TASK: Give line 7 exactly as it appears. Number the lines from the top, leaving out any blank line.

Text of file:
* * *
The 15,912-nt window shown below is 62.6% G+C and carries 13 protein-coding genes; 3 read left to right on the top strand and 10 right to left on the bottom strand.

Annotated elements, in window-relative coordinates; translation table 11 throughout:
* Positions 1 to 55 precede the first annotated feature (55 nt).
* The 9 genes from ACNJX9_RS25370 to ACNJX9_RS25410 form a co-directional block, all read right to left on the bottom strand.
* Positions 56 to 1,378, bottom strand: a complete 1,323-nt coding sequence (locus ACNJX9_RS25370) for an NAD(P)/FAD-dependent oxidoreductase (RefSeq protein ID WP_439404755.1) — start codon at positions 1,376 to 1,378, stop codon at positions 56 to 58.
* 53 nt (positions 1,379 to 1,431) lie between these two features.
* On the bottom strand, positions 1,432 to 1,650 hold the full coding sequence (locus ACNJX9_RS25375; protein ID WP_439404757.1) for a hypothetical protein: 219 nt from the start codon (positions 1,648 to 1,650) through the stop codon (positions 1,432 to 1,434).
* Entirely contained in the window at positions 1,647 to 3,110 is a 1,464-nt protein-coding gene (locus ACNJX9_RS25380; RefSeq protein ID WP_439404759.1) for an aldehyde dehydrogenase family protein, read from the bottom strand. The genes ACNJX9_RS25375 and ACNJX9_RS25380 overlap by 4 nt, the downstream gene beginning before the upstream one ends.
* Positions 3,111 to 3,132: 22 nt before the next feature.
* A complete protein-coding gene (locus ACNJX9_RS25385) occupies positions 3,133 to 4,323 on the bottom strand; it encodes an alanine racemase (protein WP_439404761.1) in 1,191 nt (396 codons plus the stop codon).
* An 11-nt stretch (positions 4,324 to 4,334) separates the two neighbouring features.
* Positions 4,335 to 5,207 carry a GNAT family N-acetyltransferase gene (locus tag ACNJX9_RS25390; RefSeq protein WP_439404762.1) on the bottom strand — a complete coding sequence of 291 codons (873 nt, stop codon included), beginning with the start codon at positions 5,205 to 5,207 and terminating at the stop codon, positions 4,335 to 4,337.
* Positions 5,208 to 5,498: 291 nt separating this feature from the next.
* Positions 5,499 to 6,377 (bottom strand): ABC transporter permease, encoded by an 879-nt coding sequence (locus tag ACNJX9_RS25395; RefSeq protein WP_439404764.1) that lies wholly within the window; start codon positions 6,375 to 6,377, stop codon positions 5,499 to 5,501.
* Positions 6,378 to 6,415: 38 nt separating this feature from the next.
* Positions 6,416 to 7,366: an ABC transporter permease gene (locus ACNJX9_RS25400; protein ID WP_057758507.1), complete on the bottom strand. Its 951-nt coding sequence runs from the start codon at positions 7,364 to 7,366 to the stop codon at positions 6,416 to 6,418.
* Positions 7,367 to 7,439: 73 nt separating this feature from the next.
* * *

* On the bottom strand, positions 1,432 to 1,650 hold the full coding sequence (locus ACNJX9_RS25375; protein ID WP_439404757.1) for a hypothetical protein: 219 nt from the start codon (positions 1,648 to 1,650) through the stop codon (positions 1,432 to 1,434).